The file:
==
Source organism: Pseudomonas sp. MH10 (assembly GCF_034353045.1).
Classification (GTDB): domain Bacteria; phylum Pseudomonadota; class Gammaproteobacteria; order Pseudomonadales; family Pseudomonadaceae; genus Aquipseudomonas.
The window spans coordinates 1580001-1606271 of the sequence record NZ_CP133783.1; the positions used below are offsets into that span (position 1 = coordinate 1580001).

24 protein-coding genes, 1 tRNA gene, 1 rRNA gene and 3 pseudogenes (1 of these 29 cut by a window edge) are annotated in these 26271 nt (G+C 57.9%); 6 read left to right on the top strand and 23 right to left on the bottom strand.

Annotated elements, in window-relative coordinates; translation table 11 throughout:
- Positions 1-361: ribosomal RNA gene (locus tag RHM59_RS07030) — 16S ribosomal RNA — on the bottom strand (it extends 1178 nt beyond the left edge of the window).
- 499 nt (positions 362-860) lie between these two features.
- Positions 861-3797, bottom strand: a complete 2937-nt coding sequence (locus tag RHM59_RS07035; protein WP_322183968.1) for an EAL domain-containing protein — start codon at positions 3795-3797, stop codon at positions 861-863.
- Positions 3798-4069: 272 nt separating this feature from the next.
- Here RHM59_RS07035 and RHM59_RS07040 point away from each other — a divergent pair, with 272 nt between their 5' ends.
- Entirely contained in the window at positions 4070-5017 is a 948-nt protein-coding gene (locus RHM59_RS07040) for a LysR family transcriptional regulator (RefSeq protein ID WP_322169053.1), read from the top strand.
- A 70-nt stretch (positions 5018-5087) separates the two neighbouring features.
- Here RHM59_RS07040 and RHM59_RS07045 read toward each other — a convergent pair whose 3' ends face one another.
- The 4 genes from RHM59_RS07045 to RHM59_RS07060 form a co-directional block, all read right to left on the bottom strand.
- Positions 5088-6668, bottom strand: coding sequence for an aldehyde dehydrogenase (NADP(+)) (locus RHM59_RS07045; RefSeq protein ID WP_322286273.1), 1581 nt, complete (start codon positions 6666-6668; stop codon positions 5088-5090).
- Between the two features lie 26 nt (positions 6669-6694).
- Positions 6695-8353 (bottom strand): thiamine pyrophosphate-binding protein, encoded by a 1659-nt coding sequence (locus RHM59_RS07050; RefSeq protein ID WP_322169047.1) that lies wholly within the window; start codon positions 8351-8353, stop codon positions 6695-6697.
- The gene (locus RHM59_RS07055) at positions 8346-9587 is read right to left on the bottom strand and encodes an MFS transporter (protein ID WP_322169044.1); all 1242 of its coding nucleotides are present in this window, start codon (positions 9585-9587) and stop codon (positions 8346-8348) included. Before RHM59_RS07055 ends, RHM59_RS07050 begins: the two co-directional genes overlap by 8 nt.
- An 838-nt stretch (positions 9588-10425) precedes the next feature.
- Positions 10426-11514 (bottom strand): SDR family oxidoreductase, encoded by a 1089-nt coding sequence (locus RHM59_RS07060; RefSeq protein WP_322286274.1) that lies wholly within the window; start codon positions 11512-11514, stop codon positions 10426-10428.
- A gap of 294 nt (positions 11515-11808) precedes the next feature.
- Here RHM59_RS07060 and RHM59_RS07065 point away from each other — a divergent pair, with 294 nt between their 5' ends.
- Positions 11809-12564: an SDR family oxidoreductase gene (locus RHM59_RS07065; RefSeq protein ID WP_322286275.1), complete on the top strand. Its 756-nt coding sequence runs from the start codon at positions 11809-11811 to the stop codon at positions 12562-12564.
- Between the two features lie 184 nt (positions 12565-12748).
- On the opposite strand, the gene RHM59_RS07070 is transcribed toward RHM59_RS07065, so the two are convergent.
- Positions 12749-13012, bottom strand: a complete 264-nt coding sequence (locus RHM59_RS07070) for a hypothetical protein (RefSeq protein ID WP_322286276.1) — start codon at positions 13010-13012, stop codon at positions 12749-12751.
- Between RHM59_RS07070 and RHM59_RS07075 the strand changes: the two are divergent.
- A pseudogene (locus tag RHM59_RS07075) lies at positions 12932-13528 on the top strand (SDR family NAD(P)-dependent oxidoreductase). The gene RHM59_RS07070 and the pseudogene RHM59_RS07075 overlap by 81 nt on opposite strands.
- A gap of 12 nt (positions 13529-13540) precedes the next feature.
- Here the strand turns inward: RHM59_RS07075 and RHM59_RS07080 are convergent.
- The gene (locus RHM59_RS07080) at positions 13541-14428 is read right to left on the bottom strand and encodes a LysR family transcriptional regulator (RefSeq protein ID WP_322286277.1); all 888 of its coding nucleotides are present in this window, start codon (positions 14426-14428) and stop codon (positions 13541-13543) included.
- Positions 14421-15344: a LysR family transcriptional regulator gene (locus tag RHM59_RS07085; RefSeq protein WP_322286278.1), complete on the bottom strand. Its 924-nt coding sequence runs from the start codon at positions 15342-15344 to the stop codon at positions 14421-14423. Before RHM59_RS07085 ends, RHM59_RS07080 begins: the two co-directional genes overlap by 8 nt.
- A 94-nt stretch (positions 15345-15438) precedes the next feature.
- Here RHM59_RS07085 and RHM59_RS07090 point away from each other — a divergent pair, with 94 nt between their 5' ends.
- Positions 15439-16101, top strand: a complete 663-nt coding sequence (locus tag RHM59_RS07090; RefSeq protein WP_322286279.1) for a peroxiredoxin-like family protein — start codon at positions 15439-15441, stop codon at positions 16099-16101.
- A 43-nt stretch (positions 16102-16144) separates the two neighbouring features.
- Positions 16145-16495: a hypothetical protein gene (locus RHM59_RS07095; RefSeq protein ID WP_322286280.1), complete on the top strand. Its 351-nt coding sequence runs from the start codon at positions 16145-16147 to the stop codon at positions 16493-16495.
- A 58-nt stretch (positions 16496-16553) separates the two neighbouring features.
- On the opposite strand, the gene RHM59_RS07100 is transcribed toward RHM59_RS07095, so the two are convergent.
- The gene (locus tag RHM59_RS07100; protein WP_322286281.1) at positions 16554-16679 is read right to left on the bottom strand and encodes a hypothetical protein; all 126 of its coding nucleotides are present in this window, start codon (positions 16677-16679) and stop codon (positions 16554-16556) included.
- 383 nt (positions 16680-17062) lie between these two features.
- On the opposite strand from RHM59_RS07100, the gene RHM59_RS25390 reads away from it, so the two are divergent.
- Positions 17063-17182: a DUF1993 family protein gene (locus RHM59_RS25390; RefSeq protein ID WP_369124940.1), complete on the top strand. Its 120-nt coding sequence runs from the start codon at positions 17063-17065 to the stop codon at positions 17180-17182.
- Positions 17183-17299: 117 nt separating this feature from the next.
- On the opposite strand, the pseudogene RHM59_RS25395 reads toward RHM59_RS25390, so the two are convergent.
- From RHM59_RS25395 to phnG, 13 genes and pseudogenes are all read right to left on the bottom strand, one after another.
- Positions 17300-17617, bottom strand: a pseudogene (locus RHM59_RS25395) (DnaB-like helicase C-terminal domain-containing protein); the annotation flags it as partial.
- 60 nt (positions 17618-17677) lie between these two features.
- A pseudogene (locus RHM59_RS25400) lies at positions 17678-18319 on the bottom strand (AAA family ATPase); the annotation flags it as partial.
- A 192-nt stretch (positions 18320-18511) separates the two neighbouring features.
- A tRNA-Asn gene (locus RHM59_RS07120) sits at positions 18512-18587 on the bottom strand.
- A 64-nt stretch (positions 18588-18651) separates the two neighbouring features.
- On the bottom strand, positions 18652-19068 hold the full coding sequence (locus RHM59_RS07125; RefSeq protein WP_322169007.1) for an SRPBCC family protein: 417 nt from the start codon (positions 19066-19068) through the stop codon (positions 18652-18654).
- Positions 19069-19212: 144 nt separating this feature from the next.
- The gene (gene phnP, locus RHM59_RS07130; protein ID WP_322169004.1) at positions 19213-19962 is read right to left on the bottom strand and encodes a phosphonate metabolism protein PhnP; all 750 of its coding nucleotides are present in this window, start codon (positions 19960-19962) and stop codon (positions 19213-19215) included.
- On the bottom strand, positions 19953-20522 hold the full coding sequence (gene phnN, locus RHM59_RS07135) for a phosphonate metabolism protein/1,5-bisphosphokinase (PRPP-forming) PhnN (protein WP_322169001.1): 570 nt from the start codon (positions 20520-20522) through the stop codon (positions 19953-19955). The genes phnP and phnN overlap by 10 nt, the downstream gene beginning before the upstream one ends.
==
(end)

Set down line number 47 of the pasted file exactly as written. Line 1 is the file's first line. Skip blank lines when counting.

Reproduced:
- Positions 17300-17617, bottom strand: a pseudogene (locus RHM59_RS25395) (DnaB-like helicase C-terminal domain-containing protein); the annotation flags it as partial.